Over the past few years, a number of German politicians and ministers have resigned over plagiarised and annulled doctorates. Yet former members of the East German state security force, the Stasi, who were awarded doctorates on the flimsiest of academic pretexts, are legally allowed to retain them. Germany’s Green Party, in particular, is incensed by the injustice and double standards.
Erich Mielke, head of the Stasi from 1957 to the regime’s collapse in 1989, was not exactly a renowned promoter of research and did not finish high school. Nevertheless, he ran the Stasi’s own university. Although it was not officially listed in the German Democratic Republic as an educational institution, it was formally known as the University of Law for the Ministry of State Security, and its rector was a major general whose immediate superior was Mielke.
Evidently, the “students” of this university were a motley crew, including many high school dropouts, and they worked in an environment without approved study plans or approved research projects. Hundreds received doctoral degrees, among them members of other secret services in the Eastern Bloc.
What is so remarkable is that these graduates are still allowed to use their degrees and doctoral titles in the reunified Germany. According to Article 37 of the Reunification Contract of 1990, academic degrees from the GDR remain valid. In a curious irony, doctoral titles can be revoked only by the awarding university, which in this case was disbanded in 1990.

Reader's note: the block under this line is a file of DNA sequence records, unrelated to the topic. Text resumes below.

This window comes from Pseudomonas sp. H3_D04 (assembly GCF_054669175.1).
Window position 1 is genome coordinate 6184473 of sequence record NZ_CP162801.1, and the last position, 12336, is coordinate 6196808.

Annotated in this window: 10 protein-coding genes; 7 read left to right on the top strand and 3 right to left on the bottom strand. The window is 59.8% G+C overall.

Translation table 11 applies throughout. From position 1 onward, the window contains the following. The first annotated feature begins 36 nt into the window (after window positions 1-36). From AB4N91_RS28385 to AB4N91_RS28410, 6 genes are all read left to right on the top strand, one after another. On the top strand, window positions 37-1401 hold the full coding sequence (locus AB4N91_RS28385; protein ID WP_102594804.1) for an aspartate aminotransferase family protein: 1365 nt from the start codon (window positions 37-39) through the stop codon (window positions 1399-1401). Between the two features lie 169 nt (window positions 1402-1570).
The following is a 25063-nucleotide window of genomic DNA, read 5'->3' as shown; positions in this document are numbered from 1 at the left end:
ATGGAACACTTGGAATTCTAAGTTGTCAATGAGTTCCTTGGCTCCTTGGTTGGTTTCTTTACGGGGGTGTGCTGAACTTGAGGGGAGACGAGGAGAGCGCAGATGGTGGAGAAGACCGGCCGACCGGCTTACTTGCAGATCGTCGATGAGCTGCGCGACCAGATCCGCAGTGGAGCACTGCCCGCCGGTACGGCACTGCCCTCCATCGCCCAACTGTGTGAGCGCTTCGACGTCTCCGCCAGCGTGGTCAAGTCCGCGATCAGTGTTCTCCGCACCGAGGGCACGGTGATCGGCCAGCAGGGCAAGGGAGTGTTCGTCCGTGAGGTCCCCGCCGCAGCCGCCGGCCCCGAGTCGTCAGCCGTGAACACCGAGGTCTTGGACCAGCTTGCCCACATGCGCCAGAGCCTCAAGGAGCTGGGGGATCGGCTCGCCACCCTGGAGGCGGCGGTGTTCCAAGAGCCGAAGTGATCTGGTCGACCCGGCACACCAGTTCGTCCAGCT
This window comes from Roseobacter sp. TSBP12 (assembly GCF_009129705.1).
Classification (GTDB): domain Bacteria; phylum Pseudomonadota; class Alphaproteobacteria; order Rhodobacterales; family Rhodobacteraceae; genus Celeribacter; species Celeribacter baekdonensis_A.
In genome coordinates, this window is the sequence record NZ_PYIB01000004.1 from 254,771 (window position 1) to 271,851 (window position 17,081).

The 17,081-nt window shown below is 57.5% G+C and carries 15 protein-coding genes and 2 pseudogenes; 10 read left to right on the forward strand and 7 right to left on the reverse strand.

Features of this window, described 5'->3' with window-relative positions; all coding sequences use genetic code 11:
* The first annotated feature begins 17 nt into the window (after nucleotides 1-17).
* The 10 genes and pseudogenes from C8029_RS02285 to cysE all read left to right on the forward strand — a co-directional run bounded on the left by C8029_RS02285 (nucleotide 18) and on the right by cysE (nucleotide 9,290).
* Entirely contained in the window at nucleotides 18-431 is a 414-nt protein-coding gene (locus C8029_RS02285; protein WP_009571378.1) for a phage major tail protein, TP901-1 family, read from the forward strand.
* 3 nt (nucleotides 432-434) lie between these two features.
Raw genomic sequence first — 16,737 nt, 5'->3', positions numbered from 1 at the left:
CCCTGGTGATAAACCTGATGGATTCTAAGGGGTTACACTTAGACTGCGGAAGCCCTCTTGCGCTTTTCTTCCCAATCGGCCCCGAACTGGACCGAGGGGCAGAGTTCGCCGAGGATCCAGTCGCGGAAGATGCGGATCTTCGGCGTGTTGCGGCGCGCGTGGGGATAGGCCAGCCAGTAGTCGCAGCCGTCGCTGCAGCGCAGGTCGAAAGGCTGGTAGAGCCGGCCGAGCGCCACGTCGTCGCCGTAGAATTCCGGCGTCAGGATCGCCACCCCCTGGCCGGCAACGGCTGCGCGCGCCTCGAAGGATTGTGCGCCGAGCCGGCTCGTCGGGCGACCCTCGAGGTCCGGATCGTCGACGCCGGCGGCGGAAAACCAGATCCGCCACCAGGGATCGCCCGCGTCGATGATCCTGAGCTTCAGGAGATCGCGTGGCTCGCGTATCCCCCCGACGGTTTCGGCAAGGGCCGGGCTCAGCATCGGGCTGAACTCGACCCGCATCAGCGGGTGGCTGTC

If one considers the cases of former minister of education Annette Schavan and former minister of defence Karl-Thedor zu Guttenberg, who lost both their titles and jobs through proven doctoral plagiarism, the fact that these GDR doctorates cannot be touched is a paradox of the first order.
Some of these East German doctoral dissertations are only about 80 pages long and were not even written by one person, but by a group. While this may have accorded with the ethos of socialism at the time, it is hardly acceptable for someone to receive a doctorate for writing 20 pages. The standard of these documents has been compared to that of an A-level essay or an undergraduate term paper.
While this may be good for a laugh in one sense, it intensifies the unhappy aura that now surrounds doctoral degrees in Germany. Even though PhDs are still highly sought after, continue to help people along in non-academic careers and are, of course, essential for academic ones, things are not what they used to be.
Many Germans now treat doctorates with some scepticism and do not trust them as they did prior to the recent political scandals. The Stasi revelations have only made the situation worse.
A decade ago, a German professor told me that he had learned over his career to research and check what people really can do, rather than believe what they claim they can do. Such attitudes will no doubt intensify in political and other arenas.
Perhaps people should just be more honest about their achievements and titles. Fans of British radio from the 1960s may recall Lord J. Peasemold Gruntfuttock (from Round the Horne), who had no qualms in revealing the origins of his title: “I give it meself.”